Proper Image Essentials
LET’S START AT THE BEGINNING
“Hello. I’m ________________________________________________. It’s really nice to meet you.”
Stand in front of a mirror as you practice, practice, practice introducing yourself to others. Pronounce your name clearly and distinctly. This helps the other person hear your name. If they repeat your name incorrectly, pleasantly correct the error by speaking more slowly.
“In nothing do we lay ourselves so open as in our manner of meeting and salutation” – Lavater
In the event you are introducing yourself to someone you have met previously you might say, “Hello, I’m___________________________________________. We met last month at the luncheon.” If you do not remember their name say,”Would you mind telling me your name again?” Knowing how to introduce will give you power and authority. People are flattered that you remember them and that knowing their name is important to you.
ONCE YOU HAVE INTRODUCED YOURSELF, IT’S TIME TO INTRODUCE YOUR COMPANIONS
The most important person is always introduced first:
“Mr. Smith, this is Miss Jones, our new Manager, Mr. Rogers.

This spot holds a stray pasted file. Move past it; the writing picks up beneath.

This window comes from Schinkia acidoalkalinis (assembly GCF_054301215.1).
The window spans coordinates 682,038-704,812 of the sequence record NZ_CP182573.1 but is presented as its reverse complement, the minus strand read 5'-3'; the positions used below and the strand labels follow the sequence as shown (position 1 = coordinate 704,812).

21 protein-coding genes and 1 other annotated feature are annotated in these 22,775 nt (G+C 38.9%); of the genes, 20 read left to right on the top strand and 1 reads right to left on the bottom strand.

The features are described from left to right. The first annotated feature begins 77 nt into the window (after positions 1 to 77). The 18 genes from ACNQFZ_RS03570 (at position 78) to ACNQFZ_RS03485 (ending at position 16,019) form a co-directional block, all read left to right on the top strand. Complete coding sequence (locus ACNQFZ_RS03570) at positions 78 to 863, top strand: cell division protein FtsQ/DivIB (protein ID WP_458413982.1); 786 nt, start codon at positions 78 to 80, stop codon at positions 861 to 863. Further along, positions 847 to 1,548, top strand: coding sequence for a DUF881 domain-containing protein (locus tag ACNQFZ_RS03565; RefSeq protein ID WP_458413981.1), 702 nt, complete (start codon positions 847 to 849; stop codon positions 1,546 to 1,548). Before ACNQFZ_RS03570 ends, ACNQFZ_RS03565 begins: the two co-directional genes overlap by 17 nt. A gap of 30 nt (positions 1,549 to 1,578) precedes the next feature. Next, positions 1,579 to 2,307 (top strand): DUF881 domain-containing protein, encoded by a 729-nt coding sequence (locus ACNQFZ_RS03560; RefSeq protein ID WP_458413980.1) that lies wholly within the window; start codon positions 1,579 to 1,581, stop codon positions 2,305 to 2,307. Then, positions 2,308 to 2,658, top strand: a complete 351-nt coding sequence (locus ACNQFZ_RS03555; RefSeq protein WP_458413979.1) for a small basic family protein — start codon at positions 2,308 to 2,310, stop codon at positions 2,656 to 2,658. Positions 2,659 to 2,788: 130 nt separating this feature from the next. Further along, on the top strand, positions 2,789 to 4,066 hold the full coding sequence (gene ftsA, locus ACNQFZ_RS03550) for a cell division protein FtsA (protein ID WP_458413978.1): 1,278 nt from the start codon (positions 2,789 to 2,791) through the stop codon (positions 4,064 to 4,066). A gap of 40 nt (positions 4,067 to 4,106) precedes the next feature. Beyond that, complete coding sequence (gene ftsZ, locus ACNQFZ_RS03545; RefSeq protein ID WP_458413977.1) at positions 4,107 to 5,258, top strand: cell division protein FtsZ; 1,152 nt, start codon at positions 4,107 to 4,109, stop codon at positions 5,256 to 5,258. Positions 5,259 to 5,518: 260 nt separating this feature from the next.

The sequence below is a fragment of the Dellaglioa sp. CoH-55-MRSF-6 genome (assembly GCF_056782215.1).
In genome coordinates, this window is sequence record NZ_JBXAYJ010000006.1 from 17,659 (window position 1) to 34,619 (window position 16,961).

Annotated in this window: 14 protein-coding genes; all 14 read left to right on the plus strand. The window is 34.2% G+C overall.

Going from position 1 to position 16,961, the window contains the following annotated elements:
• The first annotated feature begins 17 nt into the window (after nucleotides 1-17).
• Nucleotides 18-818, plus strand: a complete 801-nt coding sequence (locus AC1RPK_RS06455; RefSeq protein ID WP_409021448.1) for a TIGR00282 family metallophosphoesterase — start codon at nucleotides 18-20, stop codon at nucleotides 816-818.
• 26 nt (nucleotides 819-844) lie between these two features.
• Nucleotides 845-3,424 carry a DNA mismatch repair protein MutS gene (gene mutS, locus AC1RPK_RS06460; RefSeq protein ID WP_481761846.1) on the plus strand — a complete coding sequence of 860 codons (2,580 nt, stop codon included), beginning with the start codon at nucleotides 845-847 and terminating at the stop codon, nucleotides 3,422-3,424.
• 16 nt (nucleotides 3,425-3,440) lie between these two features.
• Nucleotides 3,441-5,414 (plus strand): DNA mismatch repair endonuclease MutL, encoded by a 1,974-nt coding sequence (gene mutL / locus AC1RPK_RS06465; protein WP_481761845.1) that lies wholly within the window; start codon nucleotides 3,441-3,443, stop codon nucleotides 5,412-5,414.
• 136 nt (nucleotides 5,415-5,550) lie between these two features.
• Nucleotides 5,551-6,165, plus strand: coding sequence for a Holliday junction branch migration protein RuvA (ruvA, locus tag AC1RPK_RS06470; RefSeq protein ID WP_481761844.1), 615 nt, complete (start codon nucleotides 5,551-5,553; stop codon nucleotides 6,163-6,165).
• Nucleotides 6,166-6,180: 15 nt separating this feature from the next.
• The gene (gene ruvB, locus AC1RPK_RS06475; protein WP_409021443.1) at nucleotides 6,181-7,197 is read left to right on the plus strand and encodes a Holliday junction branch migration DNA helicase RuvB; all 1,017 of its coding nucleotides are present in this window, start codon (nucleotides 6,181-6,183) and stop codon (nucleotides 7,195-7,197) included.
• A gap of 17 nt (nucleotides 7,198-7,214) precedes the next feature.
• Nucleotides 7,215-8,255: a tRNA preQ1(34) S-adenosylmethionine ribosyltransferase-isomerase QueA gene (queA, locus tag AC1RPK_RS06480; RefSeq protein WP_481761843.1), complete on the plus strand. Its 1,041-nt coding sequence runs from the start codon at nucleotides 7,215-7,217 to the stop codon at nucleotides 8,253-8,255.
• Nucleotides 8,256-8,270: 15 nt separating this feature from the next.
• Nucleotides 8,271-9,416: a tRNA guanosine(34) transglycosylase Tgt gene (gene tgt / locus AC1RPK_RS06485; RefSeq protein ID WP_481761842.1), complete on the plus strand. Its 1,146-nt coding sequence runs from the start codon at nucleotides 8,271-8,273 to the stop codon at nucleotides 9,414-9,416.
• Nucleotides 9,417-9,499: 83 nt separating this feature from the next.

Men are introduced to women. “Michelle Day, this is Tom Gilligan,” except when higher ranking persons are involved. Then you proceed as follows:
“Mr. President, may I introduce Miss Jane Thompson.” “Madam Ambassador, may I introduce Mr. Smith.”
In a group, introduce the newcomer first. “This is Mr. Green.” then introduce the members of the group in order of position around the room. ALWAYS LOOK AT THE PERSON YOU ARE INTRODUCING. BE CONFIDENT AND IN CONTROL.
ONCE SOMEONE HAS BEEN INTRODUCED TO YOU, IT’S TIME TO RESPOND.
“Hello Mary, it’s nice to meet you.”
“Hello Mary, I’ve been looking forward to meeting you. I’ve heard many good things about you.”
“It’s a pleasure to meet you Mary. Joe has told me many wonderful things about you.
Handshakes are a nonverbal form of communication serving as the universal signal for peace and the first physical impression you will make
1. Extend your hand with your thumb up and out, avoid thumb down or curled fingers.
2. Hold the other persons’ hand firmly.
3. Shake from the elbow, not the shoulder or wrist.
4. Use good eye contact. Let them see “I’m happy to meet you” in your eyes.
Shaking hands is appropriate for both genders when meeting and parting. Always stand for handshakes and introductions, but be aware that some elderly people have been taught to remain seated while being introduced. A business-person today should not remain seated when others are standing and shaking hands. Remain standing until all introductions around you have been made.
WHEN YOU ARE CALLING
Identify yourself when you call. “Hello. This is Jim Greene. May I please speak with Joe?”
When the person you want to speak with answers the phone, “Hello Joe, this is Jim. Do you have a few minutes to talk?”
If you dial the wrong number, apologize and ask if you have dialed incorrectly. try looking a mirror while talking on the phone. It will show you how you sound to the other person. It will also add enthusiasm to your voice.